Applications are open for the Tech Meets Renewable Energy Hackathon organised by Clean Technology Hub. The competition is open to innovators who are solving problems in Nigeria power sector. The top three solutions will receive cash prizes of N150,000, N100,000 and N50,000 respectively and three months of business advisory. Follow here to apply.


Endeavor Nigeria is launching our flagship annual scaleup entrepreneurship forum, Catalysing Conversations on Friday, September 13, 2019, in Lagos. Catalysing Conversations 2019 will be chaired by H.E. Prof. Yemi Osinbajo (SAN, GCON), Vice-President of the Federal Republic of Nigeria, and features guest speaker, Efosa Ojomo, co-author of ‘The Prosperity Paradox: How Innovation Can Lift Nations Out of Poverty’. 

Other speakers include Endeavor Entrepreneurs – Bukky George (HealthPlus), Etop Ikpe (Cars45), GB Agboola (Flutterwave) and Kene Okwuosa (FilmHouse).

Catalysing Conversations is an invite-only event, but we are opening up 10 guest slots to TechCabal Daily readers. If you’re interested in attending, please register your interest through this link.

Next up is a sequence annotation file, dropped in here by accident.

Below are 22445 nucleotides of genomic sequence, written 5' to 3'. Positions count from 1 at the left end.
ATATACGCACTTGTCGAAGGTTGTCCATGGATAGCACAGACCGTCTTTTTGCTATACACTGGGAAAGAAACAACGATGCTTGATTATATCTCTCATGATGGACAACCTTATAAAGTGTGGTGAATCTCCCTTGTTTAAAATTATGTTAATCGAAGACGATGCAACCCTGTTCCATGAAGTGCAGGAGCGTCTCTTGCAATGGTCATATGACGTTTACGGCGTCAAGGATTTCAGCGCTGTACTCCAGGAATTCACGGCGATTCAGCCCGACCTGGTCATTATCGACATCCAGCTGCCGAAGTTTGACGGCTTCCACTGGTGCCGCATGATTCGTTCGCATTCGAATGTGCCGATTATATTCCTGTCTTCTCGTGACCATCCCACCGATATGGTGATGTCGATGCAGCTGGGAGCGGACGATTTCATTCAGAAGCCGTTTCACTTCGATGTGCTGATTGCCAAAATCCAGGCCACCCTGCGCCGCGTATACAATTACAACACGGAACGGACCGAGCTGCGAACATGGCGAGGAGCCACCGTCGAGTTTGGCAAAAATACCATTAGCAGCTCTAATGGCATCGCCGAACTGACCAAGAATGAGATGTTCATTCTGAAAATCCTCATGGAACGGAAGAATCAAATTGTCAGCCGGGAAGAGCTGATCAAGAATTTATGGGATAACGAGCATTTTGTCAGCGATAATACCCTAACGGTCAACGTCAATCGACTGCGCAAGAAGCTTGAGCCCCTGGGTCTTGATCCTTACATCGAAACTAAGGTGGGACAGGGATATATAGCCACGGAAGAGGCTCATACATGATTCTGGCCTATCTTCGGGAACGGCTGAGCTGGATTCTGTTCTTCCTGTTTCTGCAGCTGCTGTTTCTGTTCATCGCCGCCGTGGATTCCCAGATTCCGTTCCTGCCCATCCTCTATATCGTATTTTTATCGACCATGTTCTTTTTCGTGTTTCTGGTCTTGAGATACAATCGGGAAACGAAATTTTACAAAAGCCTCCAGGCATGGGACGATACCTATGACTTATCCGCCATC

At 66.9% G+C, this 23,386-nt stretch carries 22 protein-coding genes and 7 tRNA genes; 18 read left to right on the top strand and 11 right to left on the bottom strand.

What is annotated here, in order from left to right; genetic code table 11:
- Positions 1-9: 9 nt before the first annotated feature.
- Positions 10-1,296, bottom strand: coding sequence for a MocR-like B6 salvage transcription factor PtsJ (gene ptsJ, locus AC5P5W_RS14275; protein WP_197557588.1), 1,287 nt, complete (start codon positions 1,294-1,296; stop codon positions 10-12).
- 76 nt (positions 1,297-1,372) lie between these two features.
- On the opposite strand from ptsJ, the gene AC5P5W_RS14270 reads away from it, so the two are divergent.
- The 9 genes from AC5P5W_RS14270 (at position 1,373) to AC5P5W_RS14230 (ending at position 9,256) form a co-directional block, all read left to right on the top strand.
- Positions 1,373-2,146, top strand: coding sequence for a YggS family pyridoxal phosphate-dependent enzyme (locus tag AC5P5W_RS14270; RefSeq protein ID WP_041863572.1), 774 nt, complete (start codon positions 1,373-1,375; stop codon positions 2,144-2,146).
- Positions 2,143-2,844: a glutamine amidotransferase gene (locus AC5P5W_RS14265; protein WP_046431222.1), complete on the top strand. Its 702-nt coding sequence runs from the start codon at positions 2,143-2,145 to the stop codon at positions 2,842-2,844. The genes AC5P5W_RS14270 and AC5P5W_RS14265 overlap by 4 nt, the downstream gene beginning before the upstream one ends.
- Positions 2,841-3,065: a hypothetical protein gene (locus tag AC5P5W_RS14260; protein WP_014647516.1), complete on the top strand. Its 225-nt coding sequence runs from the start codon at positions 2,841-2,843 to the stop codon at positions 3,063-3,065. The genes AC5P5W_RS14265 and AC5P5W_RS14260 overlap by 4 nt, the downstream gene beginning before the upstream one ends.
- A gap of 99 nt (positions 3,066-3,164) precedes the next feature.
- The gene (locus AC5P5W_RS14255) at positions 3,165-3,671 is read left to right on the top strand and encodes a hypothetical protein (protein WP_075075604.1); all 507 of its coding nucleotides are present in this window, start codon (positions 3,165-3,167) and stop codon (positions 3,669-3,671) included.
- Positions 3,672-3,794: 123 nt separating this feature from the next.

Internationally, a few US states led by California are contemplating or proposing a legislature that could impact how we think about the gig economy. For the uninitiated, the gig economy is freelancing or independent work, and it is characterised by short-term contracts. The rise of the gig economy in Africa and globally has paralleled the growth of billion-dollar companies like Uber, Bolt, Fiverr,, UpWork, among many others. Each of these services allows people to earn money while doing short term jobs on an independent basis, and these companies say their platforms help people work in a “flexible” way.

However, California lawmakers believe that these companies are growing their revenues off the labour of gig workers, but have provided no support for these workers in terms of social security, insurance or minimum wage. Mbugua Njihia explained on iAfrikan that freelancing started out as supplemental work, but it has now evolved into full-time jobs for many people. “Our economy has stopped working for working people,” said California governor Gavin Newsom in an op-ed. The state is close to completing a law that will change the definition of who should be called “gig workers”, and could force gig companies to increase welfare and other benefits to these workers. This is the strongest governmental effort to control what many see as the dark side of the gig economy. A 2017 New Yorker article opined that gig companies are promoting a “cannibalistic” work culture that makes it “acceptable to applaud an individual for working himself to death.”